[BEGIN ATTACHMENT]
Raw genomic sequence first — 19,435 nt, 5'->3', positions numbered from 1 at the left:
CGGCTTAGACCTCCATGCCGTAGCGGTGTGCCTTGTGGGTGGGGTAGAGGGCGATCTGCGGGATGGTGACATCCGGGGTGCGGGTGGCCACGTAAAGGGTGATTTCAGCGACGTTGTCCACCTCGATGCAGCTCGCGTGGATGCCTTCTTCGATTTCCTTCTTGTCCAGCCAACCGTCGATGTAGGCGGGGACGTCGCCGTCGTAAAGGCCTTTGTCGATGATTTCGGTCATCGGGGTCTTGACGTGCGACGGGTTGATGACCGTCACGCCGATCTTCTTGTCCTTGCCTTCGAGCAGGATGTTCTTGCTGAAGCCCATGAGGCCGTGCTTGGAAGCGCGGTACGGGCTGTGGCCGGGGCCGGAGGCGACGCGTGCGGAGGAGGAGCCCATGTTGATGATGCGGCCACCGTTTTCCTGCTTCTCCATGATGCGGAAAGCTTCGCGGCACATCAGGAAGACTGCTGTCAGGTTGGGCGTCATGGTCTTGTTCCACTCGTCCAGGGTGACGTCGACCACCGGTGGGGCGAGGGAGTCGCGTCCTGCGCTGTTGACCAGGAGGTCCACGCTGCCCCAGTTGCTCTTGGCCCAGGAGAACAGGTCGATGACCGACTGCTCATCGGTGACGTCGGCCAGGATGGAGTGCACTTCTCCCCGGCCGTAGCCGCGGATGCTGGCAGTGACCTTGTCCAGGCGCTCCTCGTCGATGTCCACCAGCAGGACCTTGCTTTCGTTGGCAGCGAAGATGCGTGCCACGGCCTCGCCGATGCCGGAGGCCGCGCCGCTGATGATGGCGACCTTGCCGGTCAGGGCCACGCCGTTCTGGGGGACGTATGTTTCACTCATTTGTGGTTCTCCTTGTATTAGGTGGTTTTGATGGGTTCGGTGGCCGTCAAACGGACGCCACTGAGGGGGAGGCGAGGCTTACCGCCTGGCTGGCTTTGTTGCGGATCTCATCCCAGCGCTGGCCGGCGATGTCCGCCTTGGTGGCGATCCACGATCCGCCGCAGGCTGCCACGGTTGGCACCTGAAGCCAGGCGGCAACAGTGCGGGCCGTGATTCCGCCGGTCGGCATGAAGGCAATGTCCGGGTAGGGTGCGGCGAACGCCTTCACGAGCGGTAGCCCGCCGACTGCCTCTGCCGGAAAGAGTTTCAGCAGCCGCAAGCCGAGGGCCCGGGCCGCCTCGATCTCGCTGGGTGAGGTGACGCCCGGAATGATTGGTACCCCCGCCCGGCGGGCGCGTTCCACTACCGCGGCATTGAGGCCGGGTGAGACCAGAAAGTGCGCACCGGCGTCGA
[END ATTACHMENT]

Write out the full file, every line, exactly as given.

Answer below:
Raw genomic sequence first — 19,435 nt, 5'->3', positions numbered from 1 at the left:
CGGCTTAGACCTCCATGCCGTAGCGGTGTGCCTTGTGGGTGGGGTAGAGGGCGATCTGCGGGATGGTGACATCCGGGGTGCGGGTGGCCACGTAAAGGGTGATTTCAGCGACGTTGTCCACCTCGATGCAGCTCGCGTGGATGCCTTCTTCGATTTCCTTCTTGTCCAGCCAACCGTCGATGTAGGCGGGGACGTCGCCGTCGTAAAGGCCTTTGTCGATGATTTCGGTCATCGGGGTCTTGACGTGCGACGGGTTGATGACCGTCACGCCGATCTTCTTGTCCTTGCCTTCGAGCAGGATGTTCTTGCTGAAGCCCATGAGGCCGTGCTTGGAAGCGCGGTACGGGCTGTGGCCGGGGCCGGAGGCGACGCGTGCGGAGGAGGAGCCCATGTTGATGATGCGGCCACCGTTTTCCTGCTTCTCCATGATGCGGAAAGCTTCGCGGCACATCAGGAAGACTGCTGTCAGGTTGGGCGTCATGGTCTTGTTCCACTCGTCCAGGGTGACGTCGACCACCGGTGGGGCGAGGGAGTCGCGTCCTGCGCTGTTGACCAGGAGGTCCACGCTGCCCCAGTTGCTCTTGGCCCAGGAGAACAGGTCGATGACCGACTGCTCATCGGTGACGTCGGCCAGGATGGAGTGCACTTCTCCCCGGCCGTAGCCGCGGATGCTGGCAGTGACCTTGTCCAGGCGCTCCTCGTCGATGTCCACCAGCAGGACCTTGCTTTCGTTGGCAGCGAAGATGCGTGCCACGGCCTCGCCGATGCCGGAGGCCGCGCCGCTGATGATGGCGACCTTGCCGGTCAGGGCCACGCCGTTCTGGGGGACGTATGTTTCACTCATTTGTGGTTCTCCTTGTATTAGGTGGTTTTGATGGGTTCGGTGGCCGTCAAACGGACGCCACTGAGGGGGAGGCGAGGCTTACCGCCTGGCTGGCTTTGTTGCGGATCTCATCCCAGCGCTGGCCGGCGATGTCCGCCTTGGTGGCGATCCACGATCCGCCGCAGGCTGCCACGGTTGGCACCTGAAGCCAGGCGGCAACAGTGCGGGCCGTGATTCCGCCGGTCGGCATGAAGGCAATGTCCGGGTAGGGTGCGGCGAACGCCTTCACGAGCGGTAGCCCGCCGACTGCCTCTGCCGGAAAGAGTTTCAGCAGCCGCAAGCCGAGGGCCCGGGCCGCCTCGATCTCGCTGGGTGAGGTGACGCCCGGAATGATTGGTACCCCCGCCCGGCGGGCGCGTTCCACTACCGCGGCATTGAGGCCGGGTGAGACCAGAAAGTGCGCACCGGCGTCGA